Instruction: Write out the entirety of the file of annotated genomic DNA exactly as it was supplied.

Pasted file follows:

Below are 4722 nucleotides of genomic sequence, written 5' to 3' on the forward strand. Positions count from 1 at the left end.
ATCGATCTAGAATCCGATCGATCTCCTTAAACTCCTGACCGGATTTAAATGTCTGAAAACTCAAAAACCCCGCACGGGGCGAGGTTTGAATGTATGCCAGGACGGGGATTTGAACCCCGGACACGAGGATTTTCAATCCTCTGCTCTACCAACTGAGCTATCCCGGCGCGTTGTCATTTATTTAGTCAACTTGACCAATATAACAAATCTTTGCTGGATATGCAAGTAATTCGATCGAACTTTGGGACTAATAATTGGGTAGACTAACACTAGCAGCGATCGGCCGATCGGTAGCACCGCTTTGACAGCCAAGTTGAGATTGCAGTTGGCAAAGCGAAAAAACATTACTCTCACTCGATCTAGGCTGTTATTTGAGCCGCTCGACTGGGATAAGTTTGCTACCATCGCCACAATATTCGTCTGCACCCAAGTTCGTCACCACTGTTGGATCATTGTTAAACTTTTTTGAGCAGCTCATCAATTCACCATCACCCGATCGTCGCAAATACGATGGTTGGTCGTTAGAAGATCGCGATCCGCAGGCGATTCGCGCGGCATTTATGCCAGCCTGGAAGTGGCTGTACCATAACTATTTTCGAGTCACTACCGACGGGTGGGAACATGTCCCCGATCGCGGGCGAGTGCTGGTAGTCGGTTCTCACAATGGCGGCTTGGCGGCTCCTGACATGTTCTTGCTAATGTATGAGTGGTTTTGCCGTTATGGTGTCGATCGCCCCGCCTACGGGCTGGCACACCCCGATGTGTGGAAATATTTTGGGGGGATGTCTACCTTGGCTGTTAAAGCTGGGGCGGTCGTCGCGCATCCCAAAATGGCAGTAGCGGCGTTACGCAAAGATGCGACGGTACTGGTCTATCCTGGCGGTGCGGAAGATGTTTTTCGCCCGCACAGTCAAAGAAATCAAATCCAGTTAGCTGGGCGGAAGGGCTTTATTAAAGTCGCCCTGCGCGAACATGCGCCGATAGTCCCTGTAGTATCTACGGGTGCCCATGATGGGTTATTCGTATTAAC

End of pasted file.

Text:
Below are 4722 nucleotides of genomic sequence, written 5' to 3' on the forward strand. Positions count from 1 at the left end.
ATCGATCTAGAATCCGATCGATCTCCTTAAACTCCTGACCGGATTTAAATGTCTGAAAACTCAAAAACCCCGCACGGGGCGAGGTTTGAATGTATGCCAGGACGGGGATTTGAACCCCGGACACGAGGATTTTCAATCCTCTGCTCTACCAACTGAGCTATCCCGGCGCGTTGTCATTTATTTAGTCAACTTGACCAATATAACAAATCTTTGCTGGATATGCAAGTAATTCGATCGAACTTTGGGACTAATAATTGGGTAGACTAACACTAGCAGCGATCGGCCGATCGGTAGCACCGCTTTGACAGCCAAGTTGAGATTGCAGTTGGCAAAGCGAAAAAACATTACTCTCACTCGATCTAGGCTGTTATTTGAGCCGCTCGACTGGGATAAGTTTGCTACCATCGCCACAATATTCGTCTGCACCCAAGTTCGTCACCACTGTTGGATCATTGTTAAACTTTTTTGAGCAGCTCATCAATTCACCATCACCCGATCGTCGCAAATACGATGGTTGGTCGTTAGAAGATCGCGATCCGCAGGCGATTCGCGCGGCATTTATGCCAGCCTGGAAGTGGCTGTACCATAACTATTTTCGAGTCACTACCGACGGGTGGGAACATGTCCCCGATCGCGGGCGAGTGCTGGTAGTCGGTTCTCACAATGGCGGCTTGGCGGCTCCTGACATGTTCTTGCTAATGTATGAGTGGTTTTGCCGTTATGGTGTCGATCGCCCCGCCTACGGGCTGGCACACCCCGATGTGTGGAAATATTTTGGGGGGATGTCTACCTTGGCTGTTAAAGCTGGGGCGGTCGTCGCGCATCCCAAAATGGCAGTAGCGGCGTTACGCAAAGATGCGACGGTACTGGTCTATCCTGGCGGTGCGGAAGATGTTTTTCGCCCGCACAGTCAAAGAAATCAAATCCAGTTAGCTGGGCGGAAGGGCTTTATTAAAGTCGCCCTGCGCGAACATGCGCCGATAGTCCCTGTAGTATCTACGGGTGCCCATGATGGGTTATTCGTATTAAC